Question Selecting proper boot device.

TayWh1te

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Jan 21, 2016
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Hi,

I've just returned with my PC which I had to have some work done on it due to an error in swapping over a CPU from half of a system that I bought second hand for parts.

I had to swap over all of my major components onto the motherboard of the new system that I got and am now using that as well as both my old hard drive and a new one which has been wiped for me to use as extra storage space.

The issue I'm having now that I'm at home and trying to use it is that Window's doesn't seem to be working and the message that I'm recieving from my system is "Reboot and Select proper Boot device or Insert Boot Media in selected Boot device and press a key"

I'm a complete novice when it comes to the systems behind the computers and I tried looking for answers online before coming here but couldn't find anything that worked or made sense to me. So I was wondering whether anyone here might know how to handle this situation here (it might be a lot easier than it seems to me right now) so that I can fix it myself here tonight or whether I'll need to call up the shop in the morning that just fixed all of my hardware when they're open again.

Thanks for reading and if there's any information that you need then just let me know.

Thanks,

Taylor.
 

usr1235

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Aug 21, 2015
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Get to your bios during boot (depends on the motherboard but during boot try repeatedly pressing delete and f8 (or if the boot screen tells you what to press press that!). When you're in the bios look for options pertaining to boot, boot devices, or boot order. Make sure in the boot priority that the drive that has Windows installed is listed first, or at all. It should be recognized as something like Windows Boot Manager. To make absolutely sure the bios is at least looking at the right drive you could even power down, open the case, and unplug the new drive (and unplug all USB drives to make triple sure). If you can get to the BIOS and find that information, maybe tell us what you're seeing first before doing anything else. If you had two hard drives in the past when you first installed Windows it's possible the system boot partition was on the other drive, which is now gone. There are ways to repair that boot functionality, but it depends on if your disks are formatted with GPT or MBR, and stuff like that so let's hold off on that at first. Honestly it'd probably be easier to just install, if you can get to your files.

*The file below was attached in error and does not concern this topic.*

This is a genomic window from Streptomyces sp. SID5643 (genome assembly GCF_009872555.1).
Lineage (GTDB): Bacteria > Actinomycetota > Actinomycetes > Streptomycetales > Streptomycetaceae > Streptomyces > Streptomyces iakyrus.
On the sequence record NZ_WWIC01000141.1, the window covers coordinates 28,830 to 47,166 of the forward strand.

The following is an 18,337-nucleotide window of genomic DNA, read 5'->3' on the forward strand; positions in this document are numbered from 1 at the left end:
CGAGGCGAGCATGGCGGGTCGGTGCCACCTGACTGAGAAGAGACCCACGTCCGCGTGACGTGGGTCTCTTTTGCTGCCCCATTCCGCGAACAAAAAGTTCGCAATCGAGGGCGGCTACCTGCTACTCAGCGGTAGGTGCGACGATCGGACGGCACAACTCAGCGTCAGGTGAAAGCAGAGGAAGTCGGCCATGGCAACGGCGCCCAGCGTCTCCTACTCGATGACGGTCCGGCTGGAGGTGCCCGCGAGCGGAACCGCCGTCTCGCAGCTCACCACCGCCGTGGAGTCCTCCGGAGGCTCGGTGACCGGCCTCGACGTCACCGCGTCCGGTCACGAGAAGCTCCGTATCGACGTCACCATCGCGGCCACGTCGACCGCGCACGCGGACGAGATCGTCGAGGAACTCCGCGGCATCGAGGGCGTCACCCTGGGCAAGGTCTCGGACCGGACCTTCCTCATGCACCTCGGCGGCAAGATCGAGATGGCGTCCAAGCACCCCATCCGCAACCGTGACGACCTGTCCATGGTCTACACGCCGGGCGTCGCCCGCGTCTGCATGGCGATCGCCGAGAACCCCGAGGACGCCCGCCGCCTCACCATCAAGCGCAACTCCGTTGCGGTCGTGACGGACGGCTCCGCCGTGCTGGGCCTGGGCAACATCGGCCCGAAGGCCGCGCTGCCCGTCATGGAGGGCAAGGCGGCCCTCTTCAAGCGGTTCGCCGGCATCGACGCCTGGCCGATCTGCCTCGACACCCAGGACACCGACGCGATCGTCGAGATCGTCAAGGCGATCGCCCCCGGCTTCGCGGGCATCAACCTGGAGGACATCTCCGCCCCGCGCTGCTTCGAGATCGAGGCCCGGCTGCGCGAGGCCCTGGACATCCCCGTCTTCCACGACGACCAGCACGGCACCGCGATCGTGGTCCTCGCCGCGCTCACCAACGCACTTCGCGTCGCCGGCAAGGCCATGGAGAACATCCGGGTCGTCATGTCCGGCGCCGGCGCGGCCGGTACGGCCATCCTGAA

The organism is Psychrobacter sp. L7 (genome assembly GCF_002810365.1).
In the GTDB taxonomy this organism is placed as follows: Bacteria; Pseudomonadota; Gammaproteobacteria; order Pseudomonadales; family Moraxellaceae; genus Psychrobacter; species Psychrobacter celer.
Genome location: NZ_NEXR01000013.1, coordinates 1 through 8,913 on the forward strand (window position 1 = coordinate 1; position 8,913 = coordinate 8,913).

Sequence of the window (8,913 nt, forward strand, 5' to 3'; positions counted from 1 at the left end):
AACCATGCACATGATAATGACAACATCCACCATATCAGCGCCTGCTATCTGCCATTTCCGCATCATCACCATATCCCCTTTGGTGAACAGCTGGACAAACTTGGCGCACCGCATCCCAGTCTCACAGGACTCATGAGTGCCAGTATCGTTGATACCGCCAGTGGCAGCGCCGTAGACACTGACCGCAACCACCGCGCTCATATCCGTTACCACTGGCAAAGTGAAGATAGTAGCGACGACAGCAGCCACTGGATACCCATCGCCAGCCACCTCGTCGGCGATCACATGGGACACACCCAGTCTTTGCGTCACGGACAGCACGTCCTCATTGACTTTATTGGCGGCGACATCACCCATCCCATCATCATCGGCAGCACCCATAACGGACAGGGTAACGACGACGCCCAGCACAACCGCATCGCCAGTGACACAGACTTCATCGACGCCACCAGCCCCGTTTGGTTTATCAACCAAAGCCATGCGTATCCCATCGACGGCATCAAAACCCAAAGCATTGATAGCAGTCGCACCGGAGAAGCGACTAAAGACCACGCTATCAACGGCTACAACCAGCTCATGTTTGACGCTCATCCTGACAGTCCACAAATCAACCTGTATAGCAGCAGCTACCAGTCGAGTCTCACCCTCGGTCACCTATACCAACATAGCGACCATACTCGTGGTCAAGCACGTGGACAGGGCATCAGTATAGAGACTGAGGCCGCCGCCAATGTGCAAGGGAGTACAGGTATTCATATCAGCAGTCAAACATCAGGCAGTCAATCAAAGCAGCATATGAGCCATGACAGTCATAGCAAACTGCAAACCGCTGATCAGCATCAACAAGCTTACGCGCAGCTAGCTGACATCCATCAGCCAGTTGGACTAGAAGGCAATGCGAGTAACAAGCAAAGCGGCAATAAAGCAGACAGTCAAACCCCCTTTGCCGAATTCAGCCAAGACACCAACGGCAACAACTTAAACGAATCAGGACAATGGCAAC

You can get a USB to SATA connector (I'm assuming you have a SATA drive), like here; https://www.amazon.com/sata-usb-connector/s?k=sata+to+usb+connector - and use that to connect your old drive to any other PC you have access to (maybe a laptop, a friend's, etc.). Then you can find all your files and copy them to safety (just your files from your various libraries, not the Windows system files or program files).

It sounds like you basically have a different computer now (in particular different motherboard and cpu) and are trying to boot a hard drive that had Windows installed on different hardware. That CAN work but can also be sorta weird, and reactivating the license can also be a hassle. I think for such a big hardware change that it's worth just reinstalling windows but the preferred way to do that now is to link your Windows 10 install to a Microsoft account (even if temporarily), reinstall, then link to the Microsoft account to activate. You could search for and follow instructions for doing a clean install of windows 10 using the windows media creation tool to create a bootable USB drive. I'd recommend clean installing onto the NEW drive, so that you don't overwrite the files on the old drive. Then you can mount the old drive and have access to all your files (and either just delete all the old Windows stuff on the old drive, or copy your files to a safe location then wipe the old drive). But before you do that make sure you know how you're going to reactivate Windows. Ideally your old install was tied to a Microsoft account and you can link the new install to it, like I said. Or, you may just outright have a product key, which is great too. Are either of those two cases true?
 

onespeedbiker

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Apr 13, 2019
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That error can happen when usb is the primary boot drive (or even with a CD/DVD drive). As long as there are no usb drives with boot instructions, the bios will bypass the USB boot and move on to the 2nd or 3rd boot choice until it finds a drive with boot instructions. However, once in a while I will have a USB drive connected for some reason (or a dvd in the drive), and my computer will try and boot of it and give the error you describe.
 
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